Logo of nihpaAbout Author manuscriptsSubmit a manuscriptNIH Public Access; Author Manuscript; Accepted for publication in peer reviewed journal;
Nat Commun. Author manuscript; available in PMC Dec 11, 2012.
Published in final edited form as:
Published online Aug 10, 2010. doi:  10.1038/ncomms1054
PMCID: PMC3518844
NIHMSID: NIHMS425429

A single vesicle content mixing assay for SNARE-mediated membrane fusion

Abstract

The in vitro studies of membrane fusion mediated by soluble N-ethylmaleimide-sensitive factor attachment protein receptors (SNAREs) have primarily been performed by following the mixing of the lipids. However, the formation a of fusion pore and its expansion has been difficult to detect directly due to the leakiness of proteoliposomes, vesicle aggregation and rupture that often complicate the interpretation of ensemble fusion experiments. Fusion pore expansion is an essential step for full collapse fusion and recycling of the fusion machineries. Here, we demonstrate a method to detect the inter-vesicular mixing of large cargoes at the single molecule and vesicle level. The change in FRET signal when a DNA hairpin encapsulated in a surface-tethered vesicle encounters a complementary DNA strand from another vesicle indicates content mixing. We found that that the yeast SNARE complex alone without any accessory proteins can expand the fusion pore large enough to transmit ~ 11 kD cargoes.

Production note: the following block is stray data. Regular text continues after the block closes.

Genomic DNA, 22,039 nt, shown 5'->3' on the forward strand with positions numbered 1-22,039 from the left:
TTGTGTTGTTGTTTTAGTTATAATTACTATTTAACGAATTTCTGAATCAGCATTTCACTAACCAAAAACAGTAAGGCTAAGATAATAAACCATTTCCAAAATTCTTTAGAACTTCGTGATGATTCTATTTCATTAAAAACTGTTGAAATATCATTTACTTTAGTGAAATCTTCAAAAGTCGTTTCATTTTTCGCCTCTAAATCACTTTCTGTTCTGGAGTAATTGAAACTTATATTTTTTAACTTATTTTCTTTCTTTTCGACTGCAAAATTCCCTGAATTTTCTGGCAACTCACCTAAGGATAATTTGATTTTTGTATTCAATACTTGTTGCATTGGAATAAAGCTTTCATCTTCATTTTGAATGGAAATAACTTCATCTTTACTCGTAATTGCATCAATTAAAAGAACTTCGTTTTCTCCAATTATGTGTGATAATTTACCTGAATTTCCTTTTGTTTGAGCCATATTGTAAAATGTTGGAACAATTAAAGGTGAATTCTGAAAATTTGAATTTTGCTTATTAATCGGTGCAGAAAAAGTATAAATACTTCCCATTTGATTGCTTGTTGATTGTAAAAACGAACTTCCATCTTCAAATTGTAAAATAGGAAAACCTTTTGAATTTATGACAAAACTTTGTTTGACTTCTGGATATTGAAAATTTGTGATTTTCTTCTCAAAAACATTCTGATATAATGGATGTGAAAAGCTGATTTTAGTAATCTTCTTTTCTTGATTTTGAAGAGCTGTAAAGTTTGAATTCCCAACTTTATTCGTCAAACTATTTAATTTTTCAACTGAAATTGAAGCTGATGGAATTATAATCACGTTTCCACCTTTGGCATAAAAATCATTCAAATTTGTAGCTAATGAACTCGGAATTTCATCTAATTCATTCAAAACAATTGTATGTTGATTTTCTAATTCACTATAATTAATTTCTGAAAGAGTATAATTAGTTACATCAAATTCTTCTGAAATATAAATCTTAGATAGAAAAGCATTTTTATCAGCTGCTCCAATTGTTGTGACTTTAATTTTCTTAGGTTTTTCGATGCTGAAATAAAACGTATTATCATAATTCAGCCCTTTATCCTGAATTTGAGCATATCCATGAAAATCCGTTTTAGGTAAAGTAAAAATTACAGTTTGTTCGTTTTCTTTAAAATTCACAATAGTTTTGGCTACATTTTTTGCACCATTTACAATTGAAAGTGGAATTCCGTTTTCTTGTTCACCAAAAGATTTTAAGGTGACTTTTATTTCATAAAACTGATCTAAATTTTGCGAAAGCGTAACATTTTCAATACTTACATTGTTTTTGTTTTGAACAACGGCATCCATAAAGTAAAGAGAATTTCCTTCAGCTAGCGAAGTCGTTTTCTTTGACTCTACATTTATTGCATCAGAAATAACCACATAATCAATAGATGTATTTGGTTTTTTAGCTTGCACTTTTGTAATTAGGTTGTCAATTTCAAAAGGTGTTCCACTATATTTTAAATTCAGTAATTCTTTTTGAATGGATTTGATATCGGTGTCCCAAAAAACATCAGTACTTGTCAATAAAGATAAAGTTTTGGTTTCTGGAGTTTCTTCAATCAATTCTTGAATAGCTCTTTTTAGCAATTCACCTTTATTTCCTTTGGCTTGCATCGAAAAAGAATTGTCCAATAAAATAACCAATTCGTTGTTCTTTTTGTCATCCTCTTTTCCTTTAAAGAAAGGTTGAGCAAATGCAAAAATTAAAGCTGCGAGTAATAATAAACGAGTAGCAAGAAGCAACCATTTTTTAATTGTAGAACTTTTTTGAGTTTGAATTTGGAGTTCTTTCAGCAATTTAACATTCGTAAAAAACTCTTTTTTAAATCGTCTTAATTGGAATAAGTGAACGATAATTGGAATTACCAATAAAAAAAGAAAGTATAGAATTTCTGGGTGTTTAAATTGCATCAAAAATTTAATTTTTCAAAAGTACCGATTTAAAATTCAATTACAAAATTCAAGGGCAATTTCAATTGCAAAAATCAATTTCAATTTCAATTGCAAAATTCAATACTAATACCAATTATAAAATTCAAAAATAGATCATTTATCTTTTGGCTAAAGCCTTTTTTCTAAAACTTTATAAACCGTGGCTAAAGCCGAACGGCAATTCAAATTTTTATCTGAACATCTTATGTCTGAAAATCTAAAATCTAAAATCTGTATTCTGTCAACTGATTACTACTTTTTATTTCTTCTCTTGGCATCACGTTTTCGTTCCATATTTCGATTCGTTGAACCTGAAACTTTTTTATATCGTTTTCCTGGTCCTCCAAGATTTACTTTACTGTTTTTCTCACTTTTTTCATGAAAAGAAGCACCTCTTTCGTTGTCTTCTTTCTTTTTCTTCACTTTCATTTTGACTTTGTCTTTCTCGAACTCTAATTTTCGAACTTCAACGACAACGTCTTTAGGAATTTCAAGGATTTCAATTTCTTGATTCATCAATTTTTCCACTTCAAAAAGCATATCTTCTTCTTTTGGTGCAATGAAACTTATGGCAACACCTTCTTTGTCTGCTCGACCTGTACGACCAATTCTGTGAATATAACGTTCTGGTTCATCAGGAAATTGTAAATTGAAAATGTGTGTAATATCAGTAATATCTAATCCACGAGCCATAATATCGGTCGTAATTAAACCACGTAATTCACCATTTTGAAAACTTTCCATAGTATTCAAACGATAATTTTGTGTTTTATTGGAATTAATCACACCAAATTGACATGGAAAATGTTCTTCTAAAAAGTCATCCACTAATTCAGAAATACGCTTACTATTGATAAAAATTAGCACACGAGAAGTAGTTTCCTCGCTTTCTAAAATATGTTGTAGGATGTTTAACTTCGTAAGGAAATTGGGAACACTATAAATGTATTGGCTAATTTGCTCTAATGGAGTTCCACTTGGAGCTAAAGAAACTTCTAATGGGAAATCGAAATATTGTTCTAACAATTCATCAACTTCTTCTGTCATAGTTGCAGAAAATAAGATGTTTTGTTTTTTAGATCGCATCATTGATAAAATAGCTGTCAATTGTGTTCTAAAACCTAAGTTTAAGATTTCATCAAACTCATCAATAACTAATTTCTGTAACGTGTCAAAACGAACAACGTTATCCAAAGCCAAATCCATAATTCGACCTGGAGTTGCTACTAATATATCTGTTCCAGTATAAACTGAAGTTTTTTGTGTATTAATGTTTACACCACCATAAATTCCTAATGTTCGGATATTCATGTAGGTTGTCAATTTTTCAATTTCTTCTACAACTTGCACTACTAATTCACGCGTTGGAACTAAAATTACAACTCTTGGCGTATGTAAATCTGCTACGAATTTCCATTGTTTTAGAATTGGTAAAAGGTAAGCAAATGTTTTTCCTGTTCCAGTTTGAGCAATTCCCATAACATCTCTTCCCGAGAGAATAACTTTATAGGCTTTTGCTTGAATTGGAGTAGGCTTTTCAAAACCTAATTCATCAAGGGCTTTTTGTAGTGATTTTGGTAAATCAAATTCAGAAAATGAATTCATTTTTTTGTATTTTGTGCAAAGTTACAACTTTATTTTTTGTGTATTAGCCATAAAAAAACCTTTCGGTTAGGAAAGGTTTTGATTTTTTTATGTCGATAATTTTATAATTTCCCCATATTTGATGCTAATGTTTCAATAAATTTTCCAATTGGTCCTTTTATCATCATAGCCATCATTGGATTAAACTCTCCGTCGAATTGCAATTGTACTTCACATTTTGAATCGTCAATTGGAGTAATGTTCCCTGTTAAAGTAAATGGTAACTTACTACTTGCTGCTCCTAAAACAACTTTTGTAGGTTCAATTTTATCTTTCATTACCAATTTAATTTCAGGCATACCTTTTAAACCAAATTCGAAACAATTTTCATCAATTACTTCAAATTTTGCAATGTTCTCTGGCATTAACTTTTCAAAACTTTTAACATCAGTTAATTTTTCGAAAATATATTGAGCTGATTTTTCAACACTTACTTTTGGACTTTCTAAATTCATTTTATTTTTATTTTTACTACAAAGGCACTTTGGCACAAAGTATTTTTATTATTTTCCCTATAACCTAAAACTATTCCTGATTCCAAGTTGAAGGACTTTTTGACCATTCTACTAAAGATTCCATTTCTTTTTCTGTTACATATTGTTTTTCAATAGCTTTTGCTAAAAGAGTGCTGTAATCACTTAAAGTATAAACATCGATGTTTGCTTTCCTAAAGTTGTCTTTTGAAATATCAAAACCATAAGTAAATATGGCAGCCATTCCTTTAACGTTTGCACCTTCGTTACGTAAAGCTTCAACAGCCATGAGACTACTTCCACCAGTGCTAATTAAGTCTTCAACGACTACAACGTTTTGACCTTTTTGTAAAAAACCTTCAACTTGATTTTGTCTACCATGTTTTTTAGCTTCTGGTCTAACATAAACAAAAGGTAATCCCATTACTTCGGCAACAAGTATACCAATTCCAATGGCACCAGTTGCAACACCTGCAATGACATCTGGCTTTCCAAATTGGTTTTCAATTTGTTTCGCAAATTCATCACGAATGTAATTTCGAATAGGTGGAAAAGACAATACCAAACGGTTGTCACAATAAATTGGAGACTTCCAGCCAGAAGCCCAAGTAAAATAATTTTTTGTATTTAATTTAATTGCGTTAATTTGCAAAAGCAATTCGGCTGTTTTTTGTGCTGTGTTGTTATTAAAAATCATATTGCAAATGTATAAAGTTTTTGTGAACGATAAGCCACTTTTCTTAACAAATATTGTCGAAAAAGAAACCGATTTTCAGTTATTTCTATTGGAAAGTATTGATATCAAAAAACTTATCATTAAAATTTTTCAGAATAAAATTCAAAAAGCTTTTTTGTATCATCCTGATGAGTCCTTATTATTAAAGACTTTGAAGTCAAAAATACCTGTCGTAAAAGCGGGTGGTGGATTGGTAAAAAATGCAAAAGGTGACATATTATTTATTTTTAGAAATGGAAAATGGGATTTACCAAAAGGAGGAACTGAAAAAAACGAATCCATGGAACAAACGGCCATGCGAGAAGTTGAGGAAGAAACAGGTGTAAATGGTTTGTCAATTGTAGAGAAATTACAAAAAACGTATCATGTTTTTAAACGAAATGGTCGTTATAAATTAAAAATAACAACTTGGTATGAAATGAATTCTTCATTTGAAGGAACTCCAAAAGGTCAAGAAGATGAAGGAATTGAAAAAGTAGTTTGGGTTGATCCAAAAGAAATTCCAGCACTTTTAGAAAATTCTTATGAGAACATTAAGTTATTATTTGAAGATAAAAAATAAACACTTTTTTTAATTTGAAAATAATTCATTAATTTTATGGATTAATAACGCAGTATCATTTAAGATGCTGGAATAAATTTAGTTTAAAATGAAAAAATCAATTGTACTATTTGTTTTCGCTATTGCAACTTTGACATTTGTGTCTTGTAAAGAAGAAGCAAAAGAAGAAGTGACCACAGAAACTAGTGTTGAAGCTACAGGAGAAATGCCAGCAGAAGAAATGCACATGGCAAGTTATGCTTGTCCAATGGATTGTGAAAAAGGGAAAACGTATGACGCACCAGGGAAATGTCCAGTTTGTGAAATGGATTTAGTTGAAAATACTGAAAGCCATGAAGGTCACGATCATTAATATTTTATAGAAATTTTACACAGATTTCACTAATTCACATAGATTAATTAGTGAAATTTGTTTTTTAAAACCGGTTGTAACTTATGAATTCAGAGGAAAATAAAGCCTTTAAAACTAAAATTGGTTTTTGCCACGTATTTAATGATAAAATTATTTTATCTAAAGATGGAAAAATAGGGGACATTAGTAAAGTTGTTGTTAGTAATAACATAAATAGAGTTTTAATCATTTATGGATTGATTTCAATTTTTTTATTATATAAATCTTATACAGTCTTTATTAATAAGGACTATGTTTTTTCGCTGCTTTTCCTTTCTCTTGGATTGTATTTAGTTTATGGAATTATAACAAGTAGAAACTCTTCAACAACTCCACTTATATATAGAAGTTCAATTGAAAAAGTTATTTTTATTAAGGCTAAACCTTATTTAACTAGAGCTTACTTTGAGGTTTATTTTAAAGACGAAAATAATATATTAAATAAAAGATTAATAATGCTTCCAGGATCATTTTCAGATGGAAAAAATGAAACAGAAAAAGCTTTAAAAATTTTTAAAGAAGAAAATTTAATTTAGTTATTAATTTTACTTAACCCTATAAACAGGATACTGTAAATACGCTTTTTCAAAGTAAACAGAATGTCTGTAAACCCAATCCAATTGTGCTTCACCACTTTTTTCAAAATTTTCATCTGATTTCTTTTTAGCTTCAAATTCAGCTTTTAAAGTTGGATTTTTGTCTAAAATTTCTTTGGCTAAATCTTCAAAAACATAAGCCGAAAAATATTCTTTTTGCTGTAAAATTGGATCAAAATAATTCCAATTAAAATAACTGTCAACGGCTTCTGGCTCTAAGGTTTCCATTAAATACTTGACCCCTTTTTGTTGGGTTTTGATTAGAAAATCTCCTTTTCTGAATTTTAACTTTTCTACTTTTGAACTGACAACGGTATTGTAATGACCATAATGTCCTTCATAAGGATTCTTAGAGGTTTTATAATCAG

Keywords: Biophysics, Neuroscience, Biological Sciences, Single Molecule, Membrane Processes

Introduction

Membrane fusion underlies a wide variety of cellular activities such as viral infection, fertilization, and neurotransmitter release [1]. Synaptic membrane fusion for neurotransmitter release requires a highly conserved protein family termed SNAREs and is regulated by various proteins including synaptotagmins, complexins, and SM proteins [2,3]. During exocytosis, an incoming vesicle docks to the plasma membrane, apposing membranes are connected via formation of hemifusion stalk, and the fusion pores expand to the point where the vesicle membrane flattens on the plasma membrane surface, leading to the complete luminal contents release.

For an unambiguous dissection of protein-mediated membrane fusion mechanism, in vitro assays were developed based on ensemble lipid mixing of proteoliposomes reconstituted with SNARE proteins. Through these assays, the critical role of SNARE proteins [4] and the importance of different accessory proteins, such as synaptotagmin, complexin, and Munc18 as key regulatory factors for the fusion process have been revealed [5,6,7]. One limitation of the ensemble lipid mixing approach is that it is unable to characterize different stages of fusion, such as docking, hemi-fusion and full fusion, and has faced some conflicting results from cellular studies [8]. In order to overcome this limitation, a series of new techniques have been developed for observing lipid mixing of membrane fusion at the single-vesicle level [9,10,11,12,13,14]. The single vesicle lipid mixing assay we developed could distinguish between different stages of fusion, such as docking, hemi-fusion, and full fusion via fluorescence resonance energy transfer (FRET) between the donor and acceptor fluorophores incorporated into the separate proteoliposome membranes reconstituted with t- or v-SNARE proteins [9]. Through our assay, we discovered the stimulatory and inhibitory functions of intricate complexin I [15] and the important role of direct Munc18/SNARE core interaction in promoting lipid mixing [16].